Annual SHOUT week commences with art crawl

Monday kicked off the Pugh Community Board’s annual SHOUT (Speaking, Hearing, Opening Up Together) week. The theme of SHOUT week this year is Art as Politic. According to the announcement on ColbyNow, “Art has the ability to connect, move, and empower people to imagine, see, and understand the world in different ways. In other words, art is transformational. Art as politic allows us to break boundaries and connect the aesthetic to the personal. Art has the capacity to change cultures, societies, people. How is the personal political? How does our art allow us to imagine, empower, and [de]-construct new politics?”

SHOUT week began with a keynote from Tatyana Fazlalizadeh, a black visual artist from Oklahoma. She uses art to address the oppression that many marginalized people experience daily. Stop Telling Women to Smile, Fazlalizadeh’s street art series, inspired a later SHOUT week event in which students created posters that expressed their experiences and ideas relating to sexism and other related oppressions. 

The SHOUT week Art Crawl followed Fazlalizadeh’s keynote presentation. Stretching across campus, the school-wide exhibition featured student art in a multitude of mediums, all of which had to do with the Colby community’s expressions of their identities, beliefs, and politics, and the intersections between them. Student works of visual art, including painting and photography, were on display in Cotter Union. There were also many student-made poems on display, which discussed a wide range of issues including pride, strength, and social and environmental justice, among others.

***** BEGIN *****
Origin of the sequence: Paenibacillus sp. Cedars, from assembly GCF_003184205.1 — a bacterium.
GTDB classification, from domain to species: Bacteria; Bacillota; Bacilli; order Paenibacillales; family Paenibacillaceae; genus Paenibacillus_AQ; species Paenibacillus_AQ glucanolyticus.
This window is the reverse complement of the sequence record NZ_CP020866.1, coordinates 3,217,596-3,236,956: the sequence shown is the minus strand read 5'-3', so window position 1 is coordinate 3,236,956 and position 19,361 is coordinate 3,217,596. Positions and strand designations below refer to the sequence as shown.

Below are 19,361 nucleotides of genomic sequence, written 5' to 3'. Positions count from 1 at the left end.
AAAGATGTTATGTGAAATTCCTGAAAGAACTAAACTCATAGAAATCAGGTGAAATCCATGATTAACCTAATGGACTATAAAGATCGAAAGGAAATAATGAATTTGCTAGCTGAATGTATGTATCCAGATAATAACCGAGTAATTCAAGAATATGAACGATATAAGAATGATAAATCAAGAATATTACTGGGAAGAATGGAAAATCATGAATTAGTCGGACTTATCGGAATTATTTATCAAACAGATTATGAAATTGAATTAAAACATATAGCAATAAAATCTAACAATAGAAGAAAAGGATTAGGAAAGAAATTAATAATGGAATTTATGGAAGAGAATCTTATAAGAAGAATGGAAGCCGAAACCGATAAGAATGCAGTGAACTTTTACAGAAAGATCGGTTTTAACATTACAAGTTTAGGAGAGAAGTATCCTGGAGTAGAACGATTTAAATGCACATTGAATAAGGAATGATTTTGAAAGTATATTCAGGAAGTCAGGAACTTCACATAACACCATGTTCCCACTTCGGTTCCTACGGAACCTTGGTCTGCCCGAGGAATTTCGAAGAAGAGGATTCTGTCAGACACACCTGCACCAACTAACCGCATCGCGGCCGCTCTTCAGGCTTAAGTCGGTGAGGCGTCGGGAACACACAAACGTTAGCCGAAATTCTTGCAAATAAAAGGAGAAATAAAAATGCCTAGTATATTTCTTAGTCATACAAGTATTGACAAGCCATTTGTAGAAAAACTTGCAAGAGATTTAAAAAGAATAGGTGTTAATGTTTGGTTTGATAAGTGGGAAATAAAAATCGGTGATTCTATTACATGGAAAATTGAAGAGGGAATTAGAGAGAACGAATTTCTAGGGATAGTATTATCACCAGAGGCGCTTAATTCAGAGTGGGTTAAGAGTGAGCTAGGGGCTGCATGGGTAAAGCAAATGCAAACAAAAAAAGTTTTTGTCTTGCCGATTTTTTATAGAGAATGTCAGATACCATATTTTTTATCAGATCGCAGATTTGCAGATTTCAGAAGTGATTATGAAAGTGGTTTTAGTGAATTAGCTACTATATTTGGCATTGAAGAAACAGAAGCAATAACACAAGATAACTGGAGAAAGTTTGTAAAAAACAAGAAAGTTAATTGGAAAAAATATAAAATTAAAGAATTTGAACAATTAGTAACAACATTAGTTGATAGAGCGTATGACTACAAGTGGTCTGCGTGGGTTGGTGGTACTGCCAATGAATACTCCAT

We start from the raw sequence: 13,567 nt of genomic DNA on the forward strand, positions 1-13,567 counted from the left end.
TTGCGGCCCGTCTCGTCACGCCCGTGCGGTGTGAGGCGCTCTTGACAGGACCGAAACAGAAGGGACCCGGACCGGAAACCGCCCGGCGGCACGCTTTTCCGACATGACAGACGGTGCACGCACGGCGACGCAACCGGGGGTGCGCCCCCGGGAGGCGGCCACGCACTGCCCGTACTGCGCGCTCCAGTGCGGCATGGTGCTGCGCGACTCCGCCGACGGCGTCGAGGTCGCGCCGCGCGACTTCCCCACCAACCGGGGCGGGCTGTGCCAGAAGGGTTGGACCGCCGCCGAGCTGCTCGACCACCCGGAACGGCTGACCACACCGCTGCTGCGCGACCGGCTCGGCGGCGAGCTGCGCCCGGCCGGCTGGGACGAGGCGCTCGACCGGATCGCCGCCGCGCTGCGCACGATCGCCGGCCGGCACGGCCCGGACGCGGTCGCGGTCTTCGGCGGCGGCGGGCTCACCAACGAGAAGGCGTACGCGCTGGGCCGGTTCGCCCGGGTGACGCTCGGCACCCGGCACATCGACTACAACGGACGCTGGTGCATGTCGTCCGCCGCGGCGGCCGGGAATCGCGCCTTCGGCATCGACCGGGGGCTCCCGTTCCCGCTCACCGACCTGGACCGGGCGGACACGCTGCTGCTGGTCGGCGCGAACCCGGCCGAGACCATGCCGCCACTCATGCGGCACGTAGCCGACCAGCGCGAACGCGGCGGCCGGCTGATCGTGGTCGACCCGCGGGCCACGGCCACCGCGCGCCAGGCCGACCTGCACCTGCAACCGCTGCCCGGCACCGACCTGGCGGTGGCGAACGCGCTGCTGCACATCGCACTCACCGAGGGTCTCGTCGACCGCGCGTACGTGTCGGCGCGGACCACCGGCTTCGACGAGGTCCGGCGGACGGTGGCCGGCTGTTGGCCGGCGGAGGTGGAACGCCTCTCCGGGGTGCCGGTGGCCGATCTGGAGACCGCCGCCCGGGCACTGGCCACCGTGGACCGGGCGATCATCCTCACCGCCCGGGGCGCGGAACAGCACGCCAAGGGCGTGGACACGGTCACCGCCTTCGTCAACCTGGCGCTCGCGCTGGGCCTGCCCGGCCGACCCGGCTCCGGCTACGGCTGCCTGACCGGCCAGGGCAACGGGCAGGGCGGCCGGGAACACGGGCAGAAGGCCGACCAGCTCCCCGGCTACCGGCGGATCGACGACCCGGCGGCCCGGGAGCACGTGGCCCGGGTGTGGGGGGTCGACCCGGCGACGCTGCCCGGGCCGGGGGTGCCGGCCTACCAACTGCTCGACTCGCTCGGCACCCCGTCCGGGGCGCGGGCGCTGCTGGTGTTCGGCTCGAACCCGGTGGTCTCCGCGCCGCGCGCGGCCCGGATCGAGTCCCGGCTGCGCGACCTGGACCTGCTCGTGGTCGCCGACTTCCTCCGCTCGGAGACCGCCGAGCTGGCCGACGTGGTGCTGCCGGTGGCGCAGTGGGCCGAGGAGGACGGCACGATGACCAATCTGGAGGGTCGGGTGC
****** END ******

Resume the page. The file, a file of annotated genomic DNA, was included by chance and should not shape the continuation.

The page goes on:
Community painting in Cotter union provided a space in which students could get together and create art in real time, and talk with one another about their own experiences at Colby. Here, the barrier between the consumption and creation of art was broken.

Many works of art were related to student experiences at Colby. As an overwhelmingly white small liberal arts college, Colby grapples with the same issues that many similar schools do. In Cotter Union, a series of interviews with students of color at Colby was screened. These students talked about their experiences as people of color on campus, and in the Waterville community. Additionally, due to the recent emergence of COVID-19 in China, many international students and American students of asian descent have experienced discrimination due to their race. The voices expressed in the film and the public sentiment show that Colby, like the rest of the world, is not without its intolerance-related issues. 

Importantly, this year’s SHOUT week signifies the unifying and expressive powers of art, and the impact art can have on tangible issues in the world, like injustice and oppression. Art will continue to play an important role in Colby’s continued striving towards becoming a more welcoming place to people of all ethnicities, nationalities, sexualities, genders, and beliefs.

Leave a Reply